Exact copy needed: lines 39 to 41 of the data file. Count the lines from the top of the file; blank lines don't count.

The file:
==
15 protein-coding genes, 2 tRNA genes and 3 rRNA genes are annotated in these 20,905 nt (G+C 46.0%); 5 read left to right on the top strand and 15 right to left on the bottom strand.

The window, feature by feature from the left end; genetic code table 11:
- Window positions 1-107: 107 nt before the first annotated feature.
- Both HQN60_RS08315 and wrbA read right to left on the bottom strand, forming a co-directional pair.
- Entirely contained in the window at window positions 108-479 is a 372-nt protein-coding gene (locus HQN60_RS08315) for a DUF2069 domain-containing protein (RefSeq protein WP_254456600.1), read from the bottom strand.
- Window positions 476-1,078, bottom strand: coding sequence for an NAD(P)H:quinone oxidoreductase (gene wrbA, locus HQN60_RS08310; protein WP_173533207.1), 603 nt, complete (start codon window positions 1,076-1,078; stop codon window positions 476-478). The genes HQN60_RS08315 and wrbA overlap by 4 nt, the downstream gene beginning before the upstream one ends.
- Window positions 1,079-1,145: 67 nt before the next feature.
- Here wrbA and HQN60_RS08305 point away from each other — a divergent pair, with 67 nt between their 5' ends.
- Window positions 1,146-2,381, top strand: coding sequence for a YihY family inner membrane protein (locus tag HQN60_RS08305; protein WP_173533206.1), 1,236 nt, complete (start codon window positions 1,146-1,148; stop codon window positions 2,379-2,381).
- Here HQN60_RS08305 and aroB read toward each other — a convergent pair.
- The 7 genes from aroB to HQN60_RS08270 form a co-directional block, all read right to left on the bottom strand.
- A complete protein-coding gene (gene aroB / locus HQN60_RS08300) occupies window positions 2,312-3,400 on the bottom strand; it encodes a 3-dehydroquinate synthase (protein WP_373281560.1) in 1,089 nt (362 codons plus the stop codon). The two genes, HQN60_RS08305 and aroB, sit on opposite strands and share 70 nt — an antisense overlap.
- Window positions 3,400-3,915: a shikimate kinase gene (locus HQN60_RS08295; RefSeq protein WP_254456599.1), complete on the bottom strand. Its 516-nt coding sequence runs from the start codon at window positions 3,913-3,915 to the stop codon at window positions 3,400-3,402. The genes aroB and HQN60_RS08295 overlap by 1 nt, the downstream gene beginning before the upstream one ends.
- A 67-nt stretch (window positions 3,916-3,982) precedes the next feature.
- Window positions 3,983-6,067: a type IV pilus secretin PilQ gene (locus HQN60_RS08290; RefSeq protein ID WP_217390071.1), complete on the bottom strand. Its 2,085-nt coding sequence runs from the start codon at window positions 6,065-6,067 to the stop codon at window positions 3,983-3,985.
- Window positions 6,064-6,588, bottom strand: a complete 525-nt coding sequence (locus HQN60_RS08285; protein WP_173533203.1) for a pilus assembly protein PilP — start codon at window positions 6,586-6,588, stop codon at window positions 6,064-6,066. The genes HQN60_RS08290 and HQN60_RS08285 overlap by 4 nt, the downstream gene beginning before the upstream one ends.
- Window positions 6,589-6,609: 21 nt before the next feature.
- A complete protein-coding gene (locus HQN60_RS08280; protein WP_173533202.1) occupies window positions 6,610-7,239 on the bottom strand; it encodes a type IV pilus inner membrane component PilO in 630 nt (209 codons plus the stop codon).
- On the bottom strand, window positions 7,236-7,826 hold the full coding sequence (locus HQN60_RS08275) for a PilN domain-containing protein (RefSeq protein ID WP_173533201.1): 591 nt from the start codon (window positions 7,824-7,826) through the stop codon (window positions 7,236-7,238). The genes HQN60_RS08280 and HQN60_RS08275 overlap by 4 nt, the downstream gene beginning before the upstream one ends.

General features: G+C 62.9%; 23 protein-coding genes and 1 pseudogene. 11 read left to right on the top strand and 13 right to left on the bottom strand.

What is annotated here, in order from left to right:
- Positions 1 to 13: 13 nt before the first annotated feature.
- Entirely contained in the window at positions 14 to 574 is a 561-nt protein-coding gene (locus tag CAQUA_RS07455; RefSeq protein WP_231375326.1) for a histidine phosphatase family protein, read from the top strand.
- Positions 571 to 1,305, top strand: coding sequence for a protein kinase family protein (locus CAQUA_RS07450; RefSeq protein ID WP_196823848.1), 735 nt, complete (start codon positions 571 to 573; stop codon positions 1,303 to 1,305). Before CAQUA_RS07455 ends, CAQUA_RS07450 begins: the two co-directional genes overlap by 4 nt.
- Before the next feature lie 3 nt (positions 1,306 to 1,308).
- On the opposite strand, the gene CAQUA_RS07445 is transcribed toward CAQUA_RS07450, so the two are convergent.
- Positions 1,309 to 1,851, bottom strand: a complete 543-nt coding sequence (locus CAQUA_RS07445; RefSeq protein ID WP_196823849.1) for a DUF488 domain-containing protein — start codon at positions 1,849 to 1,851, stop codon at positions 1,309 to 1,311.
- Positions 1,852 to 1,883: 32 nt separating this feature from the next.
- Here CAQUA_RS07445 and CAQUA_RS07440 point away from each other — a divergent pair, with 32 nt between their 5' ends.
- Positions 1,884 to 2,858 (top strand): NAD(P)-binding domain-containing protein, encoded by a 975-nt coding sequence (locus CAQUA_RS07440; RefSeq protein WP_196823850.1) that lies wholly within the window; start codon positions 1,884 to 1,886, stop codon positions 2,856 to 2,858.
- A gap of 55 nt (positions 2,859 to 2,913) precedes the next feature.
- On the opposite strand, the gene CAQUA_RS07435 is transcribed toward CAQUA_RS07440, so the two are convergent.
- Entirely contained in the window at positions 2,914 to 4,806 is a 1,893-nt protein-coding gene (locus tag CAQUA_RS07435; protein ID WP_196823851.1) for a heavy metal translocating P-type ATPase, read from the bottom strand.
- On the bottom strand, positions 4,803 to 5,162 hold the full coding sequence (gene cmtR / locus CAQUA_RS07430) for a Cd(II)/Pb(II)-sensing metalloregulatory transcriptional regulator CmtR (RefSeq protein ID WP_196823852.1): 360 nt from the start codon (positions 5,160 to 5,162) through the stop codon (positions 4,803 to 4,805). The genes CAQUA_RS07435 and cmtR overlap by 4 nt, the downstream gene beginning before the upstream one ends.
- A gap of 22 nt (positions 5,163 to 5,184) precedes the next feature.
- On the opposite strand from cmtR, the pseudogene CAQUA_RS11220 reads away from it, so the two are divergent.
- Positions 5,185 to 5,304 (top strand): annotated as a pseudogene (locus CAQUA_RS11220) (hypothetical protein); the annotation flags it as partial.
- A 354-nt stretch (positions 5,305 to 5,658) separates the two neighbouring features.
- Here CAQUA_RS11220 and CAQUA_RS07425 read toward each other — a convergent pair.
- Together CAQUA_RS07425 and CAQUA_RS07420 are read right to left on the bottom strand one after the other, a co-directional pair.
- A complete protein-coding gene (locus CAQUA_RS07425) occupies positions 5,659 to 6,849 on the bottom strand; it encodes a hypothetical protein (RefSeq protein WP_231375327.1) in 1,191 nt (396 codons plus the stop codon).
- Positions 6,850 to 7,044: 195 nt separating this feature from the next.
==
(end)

- Here CAQUA_RS11220 and CAQUA_RS07425 read toward each other — a convergent pair.
- Together CAQUA_RS07425 and CAQUA_RS07420 are read right to left on the bottom strand one after the other, a co-directional pair.
- A complete protein-coding gene (locus CAQUA_RS07425) occupies positions 5,659 to 6,849 on the bottom strand; it encodes a hypothetical protein (RefSeq protein WP_231375327.1) in 1,191 nt (396 codons plus the stop codon).